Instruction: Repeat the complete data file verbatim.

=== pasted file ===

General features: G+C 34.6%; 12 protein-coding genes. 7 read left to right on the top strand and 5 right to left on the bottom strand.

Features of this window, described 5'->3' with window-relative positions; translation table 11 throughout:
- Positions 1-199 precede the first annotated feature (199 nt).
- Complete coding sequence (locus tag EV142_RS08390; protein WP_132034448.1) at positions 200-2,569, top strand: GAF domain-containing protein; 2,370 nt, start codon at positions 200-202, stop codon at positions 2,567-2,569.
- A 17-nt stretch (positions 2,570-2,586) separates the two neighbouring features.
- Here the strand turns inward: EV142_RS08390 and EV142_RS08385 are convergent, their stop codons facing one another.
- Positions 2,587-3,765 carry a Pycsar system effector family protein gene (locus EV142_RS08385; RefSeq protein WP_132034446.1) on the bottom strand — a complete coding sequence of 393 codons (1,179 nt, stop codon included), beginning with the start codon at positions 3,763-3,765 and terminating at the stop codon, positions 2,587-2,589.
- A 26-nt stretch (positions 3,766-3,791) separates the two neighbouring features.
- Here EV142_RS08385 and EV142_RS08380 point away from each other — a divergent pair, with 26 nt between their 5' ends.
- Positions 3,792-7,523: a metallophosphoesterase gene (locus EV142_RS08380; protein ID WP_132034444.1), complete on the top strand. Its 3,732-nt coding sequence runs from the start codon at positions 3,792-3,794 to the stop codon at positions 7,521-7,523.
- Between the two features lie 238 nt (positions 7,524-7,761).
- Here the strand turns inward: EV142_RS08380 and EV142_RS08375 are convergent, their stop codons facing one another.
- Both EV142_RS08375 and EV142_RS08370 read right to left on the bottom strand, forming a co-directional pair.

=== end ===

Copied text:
General features: G+C 34.6%; 12 protein-coding genes. 7 read left to right on the top strand and 5 right to left on the bottom strand.

Features of this window, described 5'->3' with window-relative positions; translation table 11 throughout:
- Positions 1-199 precede the first annotated feature (199 nt).
- Complete coding sequence (locus tag EV142_RS08390; protein WP_132034448.1) at positions 200-2,569, top strand: GAF domain-containing protein; 2,370 nt, start codon at positions 200-202, stop codon at positions 2,567-2,569.
- A 17-nt stretch (positions 2,570-2,586) separates the two neighbouring features.
- Here the strand turns inward: EV142_RS08390 and EV142_RS08385 are convergent, their stop codons facing one another.
- Positions 2,587-3,765 carry a Pycsar system effector family protein gene (locus EV142_RS08385; RefSeq protein WP_132034446.1) on the bottom strand — a complete coding sequence of 393 codons (1,179 nt, stop codon included), beginning with the start codon at positions 3,763-3,765 and terminating at the stop codon, positions 2,587-2,589.
- A 26-nt stretch (positions 3,766-3,791) separates the two neighbouring features.
- Here EV142_RS08385 and EV142_RS08380 point away from each other — a divergent pair, with 26 nt between their 5' ends.
- Positions 3,792-7,523: a metallophosphoesterase gene (locus EV142_RS08380; protein ID WP_132034444.1), complete on the top strand. Its 3,732-nt coding sequence runs from the start codon at positions 3,792-3,794 to the stop codon at positions 7,521-7,523.
- Between the two features lie 238 nt (positions 7,524-7,761).
- Here the strand turns inward: EV142_RS08380 and EV142_RS08375 are convergent, their stop codons facing one another.
- Both EV142_RS08375 and EV142_RS08370 read right to left on the bottom strand, forming a co-directional pair.